573: Unacceptable Risk


In America these days, there is no acceptable risk for something someone does not find useful to themselves.

We all get in our modes of transportation on a nearly daily basis, and willingly take the (rather significant) risk that our routine daily trip will not, this time, come to a horrible, bloody end. It does happen that way for many people the world over. We take that risk with nary a qualm.

We take other risks with insouciance, too.

Have you actually read the warning labels that come attached to most small appliances these days? Seriously? I think we should just improve the gene pool and leave these labels off, thanks very much. WHO showers while using their toaster? Or tries to dry their hair while still in the shower? The awful part is that SOME one obviously did it, or there would not be a warning label for the rest of us…who don’t actually need one, thanks.

I remember the prenatal class I took during my first pregnancy. They were very careful to warn us moms-to-be not to have sex (immediately after delivery) while we were still in the hospital.  I’m not too sure about the other moms, but that was a totally unnecessary warning for me – any man who got anywhere near me immediately after delivery had better have had a shot of morphine, not sperm. It wasn’t actually an experience I was looking forward to beginning all over again at that point, believe me. It took me nearly three YEARS to forget about how much better it felt going in than coming out. Once again, this warning prompts the question: WHO did such a thing, and was she conscious at the time? And as for risk, pregnancy and childbirth are still (even in this modern age) statistically pretty high risk endeavors, and still women do it all the time.

Risk. Actually, I take lots of risks when I get out of bed in the morning. Your home is full of mortal dangers: the electrical circuits, the bathtub, ceiling fans, the stuff crammed on the top shelf of the closet, the pets that weave in and out between your feet, assorted cleaning chemicals which can’t be combined (that bleach  and ammonia thing gets a few people every  year), food left on the counter, or saved a few days too long in the fridge….you  just don’t know all the stuff that can kill you once you take the risk and get out of bed.

Let’s just understand that risk is part of living. The only way to eliminate risk is to die – and then you have to hope that the funeral home dude isn’t a necrophiliac. You just don’t know – and at least, at that point, you just would not know (or care much, either).

Let’s get on with the business of living – and be mostly careful, without being nuts about it.


2 Little annoying things

I have just discovered this afternoon that I have another infection for which I will be taking medication for the next 10 days. Such a genuine delight. At least we now HAVE medication we can take for routine, common, ordinary little infections – those are the ones that USED to routinely kill people, not too long ago in history! I have only 10 days of abdominal discomfort to put up with (nasty side effect of the medication), and then I will be fine again.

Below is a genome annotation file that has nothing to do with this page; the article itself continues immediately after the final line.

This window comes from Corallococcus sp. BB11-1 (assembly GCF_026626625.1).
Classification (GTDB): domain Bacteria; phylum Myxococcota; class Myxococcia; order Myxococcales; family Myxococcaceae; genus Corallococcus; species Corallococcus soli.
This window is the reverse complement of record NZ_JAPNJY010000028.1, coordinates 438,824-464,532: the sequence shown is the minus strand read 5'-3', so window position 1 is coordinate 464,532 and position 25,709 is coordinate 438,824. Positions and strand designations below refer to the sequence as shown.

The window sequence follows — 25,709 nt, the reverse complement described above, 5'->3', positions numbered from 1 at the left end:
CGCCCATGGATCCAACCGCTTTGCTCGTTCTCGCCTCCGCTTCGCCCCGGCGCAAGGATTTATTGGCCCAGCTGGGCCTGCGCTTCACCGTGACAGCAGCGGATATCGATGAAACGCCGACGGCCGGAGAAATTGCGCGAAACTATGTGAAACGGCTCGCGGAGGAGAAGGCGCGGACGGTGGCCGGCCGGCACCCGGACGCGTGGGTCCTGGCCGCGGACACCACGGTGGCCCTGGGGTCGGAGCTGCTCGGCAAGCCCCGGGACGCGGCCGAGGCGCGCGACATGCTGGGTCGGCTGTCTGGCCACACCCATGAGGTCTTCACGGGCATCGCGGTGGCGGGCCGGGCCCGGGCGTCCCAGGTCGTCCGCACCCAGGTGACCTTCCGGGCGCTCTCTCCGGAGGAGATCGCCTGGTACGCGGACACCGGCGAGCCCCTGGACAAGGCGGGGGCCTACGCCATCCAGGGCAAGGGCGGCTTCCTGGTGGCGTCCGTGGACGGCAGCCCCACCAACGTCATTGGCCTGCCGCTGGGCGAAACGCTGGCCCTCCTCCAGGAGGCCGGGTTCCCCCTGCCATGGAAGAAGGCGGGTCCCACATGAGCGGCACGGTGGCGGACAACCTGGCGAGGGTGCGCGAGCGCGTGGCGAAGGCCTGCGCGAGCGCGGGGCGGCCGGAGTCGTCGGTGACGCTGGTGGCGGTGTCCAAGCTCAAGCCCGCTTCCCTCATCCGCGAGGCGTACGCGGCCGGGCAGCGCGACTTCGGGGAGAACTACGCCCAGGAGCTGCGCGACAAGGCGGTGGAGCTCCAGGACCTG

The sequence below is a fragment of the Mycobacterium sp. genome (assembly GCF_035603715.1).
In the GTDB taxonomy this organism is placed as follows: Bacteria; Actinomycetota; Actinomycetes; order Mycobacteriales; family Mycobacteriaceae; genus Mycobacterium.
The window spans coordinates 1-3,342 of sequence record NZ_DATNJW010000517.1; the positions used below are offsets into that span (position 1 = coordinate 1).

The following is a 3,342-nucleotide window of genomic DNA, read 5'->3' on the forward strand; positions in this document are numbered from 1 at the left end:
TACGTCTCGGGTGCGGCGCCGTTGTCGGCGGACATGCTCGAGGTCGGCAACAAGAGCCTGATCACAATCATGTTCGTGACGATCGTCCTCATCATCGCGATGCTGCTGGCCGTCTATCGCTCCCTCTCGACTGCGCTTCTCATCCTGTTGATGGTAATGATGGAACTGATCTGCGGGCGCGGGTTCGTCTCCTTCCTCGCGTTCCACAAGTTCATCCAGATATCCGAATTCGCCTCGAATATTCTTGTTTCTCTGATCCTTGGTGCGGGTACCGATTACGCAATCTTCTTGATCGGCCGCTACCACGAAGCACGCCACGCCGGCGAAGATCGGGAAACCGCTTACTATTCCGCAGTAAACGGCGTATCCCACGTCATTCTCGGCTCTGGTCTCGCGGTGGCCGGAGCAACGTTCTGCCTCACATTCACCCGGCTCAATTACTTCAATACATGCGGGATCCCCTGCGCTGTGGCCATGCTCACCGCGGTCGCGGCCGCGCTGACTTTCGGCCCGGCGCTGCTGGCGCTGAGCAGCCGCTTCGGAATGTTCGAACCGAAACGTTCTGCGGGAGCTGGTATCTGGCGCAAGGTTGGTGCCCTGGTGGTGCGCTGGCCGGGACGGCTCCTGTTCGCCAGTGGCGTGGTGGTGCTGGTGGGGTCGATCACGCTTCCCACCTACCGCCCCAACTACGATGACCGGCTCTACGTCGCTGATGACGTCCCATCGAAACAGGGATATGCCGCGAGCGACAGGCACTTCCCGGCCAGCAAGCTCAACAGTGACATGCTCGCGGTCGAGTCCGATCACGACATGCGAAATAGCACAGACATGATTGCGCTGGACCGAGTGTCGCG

What did people of long ago consider little annoying things? They had BIG annoying things to deal with. I don’t have to worry overmuch about where my next meal is coming from, and that was an ever-present worry back in the day when whether you made it through the winter depended on how well the crops did. If the crops don’t do well here, food can be shipped in. Might cost me more, but I am unlikely to starve. Plus, I am relatively unlikely to die of bandits, or warfare. Both of those were pretty common killers long ago, as well as the germs you might get. And what about other things? I probably won’t be killed by a wild animal, or by riding a horse. I do have to worry about cars a little, though. And for women, childbirth is still one of the most dangerous, life-threatening things females go through (at least on a regular basis). Let’s face it, for a guy, childbirth was (is) a piece of cake. They faced lots of other obstacles, though. Just chopping wood was a risky business. If you cut yourself doing it, infection and blood poisoning could set in, and before you know it, it’s time to build a coffin!

I read once in a history book that long ago, if you lived to over the age of thirty, you were considered a wise old person, because most people died in their twenties. Wow. That is a sobering thought. I did not consider myself mostly human until I turned thirty. What would it have been like to have lived in that sort of world, where you were a wise old gramma if you made it into your thirties? At age thirty, my own children were still toddlers, and I was REALLY appreciating how wise my mother was, finally. She still gets smarter and wiser the older I get, and I am 51. At age 51, those ancient peoples probably would have put me in a cage and charged admission: “One ear of corn to see the ancient granny!”

I do feel a little smarter now than when I was younger, though. Maybe I would have finally made a wise old granny. Maybe I still will!